DMR: Cold weather knocking out red tide toxins - WLOX.com - The News for South Mississippi

DMR: Cold weather knocking out red tide toxins

DMR spokeswoman Melissa Scallan said this recent snap of cold weather appears to be knocking out the toxins, but scientists are still testing the waters daily. (Photo source: WLOX) DMR spokeswoman Melissa Scallan said this recent snap of cold weather appears to be knocking out the toxins, but scientists are still testing the waters daily. (Photo source: WLOX)
MISSISSIPPI SOUND (WLOX) -

We have been checking with the Department of Marine Resources to stay up to date on the red tide issue in the Mississippi Sound. Here’s what we found out Tuesday.

DMR spokeswoman Melissa Scallan said this recent snap of cold weather appears to be knocking out the toxins, but scientists are still testing the waters daily.

The latest testing offshore found toxin levels at  less than 5,000 parts per liter. About a week ago, that same area tested at more than 700,000 parts per liter.

Scallan said more cool weather could help to fully knock out the toxins.

Unfortunately, oyster season won’t reopen anytime soon. Joe Jewell, also with the DMR, reported at the last Commission on Marine Resources’ meeting that it could be March or April before the season reopens.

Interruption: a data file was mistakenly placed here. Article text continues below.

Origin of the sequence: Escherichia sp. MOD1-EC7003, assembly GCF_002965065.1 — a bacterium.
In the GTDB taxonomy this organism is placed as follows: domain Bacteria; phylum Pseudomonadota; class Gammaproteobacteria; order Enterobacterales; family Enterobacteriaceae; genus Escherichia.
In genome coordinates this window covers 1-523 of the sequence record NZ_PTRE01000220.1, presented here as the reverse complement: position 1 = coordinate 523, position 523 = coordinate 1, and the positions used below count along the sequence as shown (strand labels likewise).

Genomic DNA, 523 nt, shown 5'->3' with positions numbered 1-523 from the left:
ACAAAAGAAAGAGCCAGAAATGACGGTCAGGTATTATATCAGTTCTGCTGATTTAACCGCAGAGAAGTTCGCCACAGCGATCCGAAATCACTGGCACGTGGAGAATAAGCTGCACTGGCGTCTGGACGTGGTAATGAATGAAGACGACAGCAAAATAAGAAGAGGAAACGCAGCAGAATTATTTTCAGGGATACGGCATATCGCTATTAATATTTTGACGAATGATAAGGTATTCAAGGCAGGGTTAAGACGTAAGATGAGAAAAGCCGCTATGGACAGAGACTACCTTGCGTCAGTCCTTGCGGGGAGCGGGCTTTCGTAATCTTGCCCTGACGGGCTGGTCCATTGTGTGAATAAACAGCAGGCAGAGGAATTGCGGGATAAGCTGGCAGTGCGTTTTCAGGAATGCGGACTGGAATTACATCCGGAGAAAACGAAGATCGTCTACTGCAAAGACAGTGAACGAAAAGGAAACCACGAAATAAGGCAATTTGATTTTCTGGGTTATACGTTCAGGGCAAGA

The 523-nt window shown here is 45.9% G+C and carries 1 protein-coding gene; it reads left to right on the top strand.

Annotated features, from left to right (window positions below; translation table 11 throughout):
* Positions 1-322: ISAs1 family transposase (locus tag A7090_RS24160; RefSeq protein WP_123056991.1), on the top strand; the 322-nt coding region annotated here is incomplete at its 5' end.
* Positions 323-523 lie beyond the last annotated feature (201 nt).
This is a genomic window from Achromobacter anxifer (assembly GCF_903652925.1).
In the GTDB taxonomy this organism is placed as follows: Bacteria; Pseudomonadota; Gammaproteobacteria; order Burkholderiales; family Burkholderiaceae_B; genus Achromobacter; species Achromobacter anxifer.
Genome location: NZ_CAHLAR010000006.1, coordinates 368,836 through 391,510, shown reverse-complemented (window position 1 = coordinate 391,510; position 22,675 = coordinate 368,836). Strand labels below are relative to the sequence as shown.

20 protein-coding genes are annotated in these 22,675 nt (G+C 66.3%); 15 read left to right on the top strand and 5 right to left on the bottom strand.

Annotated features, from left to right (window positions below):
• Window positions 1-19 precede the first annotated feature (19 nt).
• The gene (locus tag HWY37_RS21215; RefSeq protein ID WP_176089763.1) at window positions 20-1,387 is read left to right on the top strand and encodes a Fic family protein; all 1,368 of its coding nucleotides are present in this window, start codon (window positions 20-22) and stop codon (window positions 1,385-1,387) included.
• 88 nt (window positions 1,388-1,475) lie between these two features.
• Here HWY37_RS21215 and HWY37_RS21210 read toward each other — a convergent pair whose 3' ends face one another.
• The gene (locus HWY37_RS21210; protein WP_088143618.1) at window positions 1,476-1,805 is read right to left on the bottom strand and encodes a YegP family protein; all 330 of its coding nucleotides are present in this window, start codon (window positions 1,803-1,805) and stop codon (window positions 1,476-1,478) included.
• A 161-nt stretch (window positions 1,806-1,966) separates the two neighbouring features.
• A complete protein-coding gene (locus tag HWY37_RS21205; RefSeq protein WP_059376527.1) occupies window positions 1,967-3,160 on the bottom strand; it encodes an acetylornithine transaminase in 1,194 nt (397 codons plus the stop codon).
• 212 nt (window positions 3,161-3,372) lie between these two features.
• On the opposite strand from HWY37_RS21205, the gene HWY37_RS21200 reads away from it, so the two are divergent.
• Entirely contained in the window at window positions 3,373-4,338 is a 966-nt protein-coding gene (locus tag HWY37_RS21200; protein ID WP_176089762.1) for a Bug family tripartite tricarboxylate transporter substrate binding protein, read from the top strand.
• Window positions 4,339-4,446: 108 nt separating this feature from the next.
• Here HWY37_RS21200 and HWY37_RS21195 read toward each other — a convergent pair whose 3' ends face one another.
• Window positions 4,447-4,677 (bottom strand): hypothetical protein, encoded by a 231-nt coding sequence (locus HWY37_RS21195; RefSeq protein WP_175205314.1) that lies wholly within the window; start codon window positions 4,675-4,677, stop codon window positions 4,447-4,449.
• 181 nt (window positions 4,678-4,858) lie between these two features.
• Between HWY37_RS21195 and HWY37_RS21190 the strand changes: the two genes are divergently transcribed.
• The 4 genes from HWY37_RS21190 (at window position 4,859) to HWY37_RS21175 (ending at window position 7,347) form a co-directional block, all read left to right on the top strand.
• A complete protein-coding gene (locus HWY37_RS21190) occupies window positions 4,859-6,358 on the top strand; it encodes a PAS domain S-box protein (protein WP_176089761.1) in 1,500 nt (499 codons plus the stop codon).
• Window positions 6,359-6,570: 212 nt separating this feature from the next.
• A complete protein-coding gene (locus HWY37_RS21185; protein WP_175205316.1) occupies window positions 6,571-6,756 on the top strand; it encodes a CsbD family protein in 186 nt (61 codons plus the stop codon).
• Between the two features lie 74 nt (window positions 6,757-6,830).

That’s because the DMR has to go through an extensive protocol of testing, which includes sending oyster tissue samples off to a lab in Florida for testing.

Copyright 2016 WLOX. All rights reserved. 

  • DMR: Cold weather knocking out red tide toxinsMore>>

  • South Mississippi scientists weigh in on Red Tide

    South Mississippi scientists weigh in on Red Tide

    Monday, December 14 2015 7:40 PM EST2015-12-15 00:40:15 GMT
    Tuesday, December 15 2015 6:54 AM EST2015-12-15 11:54:08 GMT
    Mississippi beaches are closed and the oyster season is shut down. But it's not because our water is dirty. Gulf Coast Research Lab Director Dr. Monty Graham said what's happening is a natural occurrence known as a Red Tide, or harmful algal bloom. More >>

    Mississippi beaches are closed and the oyster season is shut down. But it's not because our water is dirty. Gulf Coast Research Lab Director Dr. Monty Graham said what's happening is a natural occurrence known as a Red Tide, or harmful algal bloom. 

    More >>
Powered by Frankly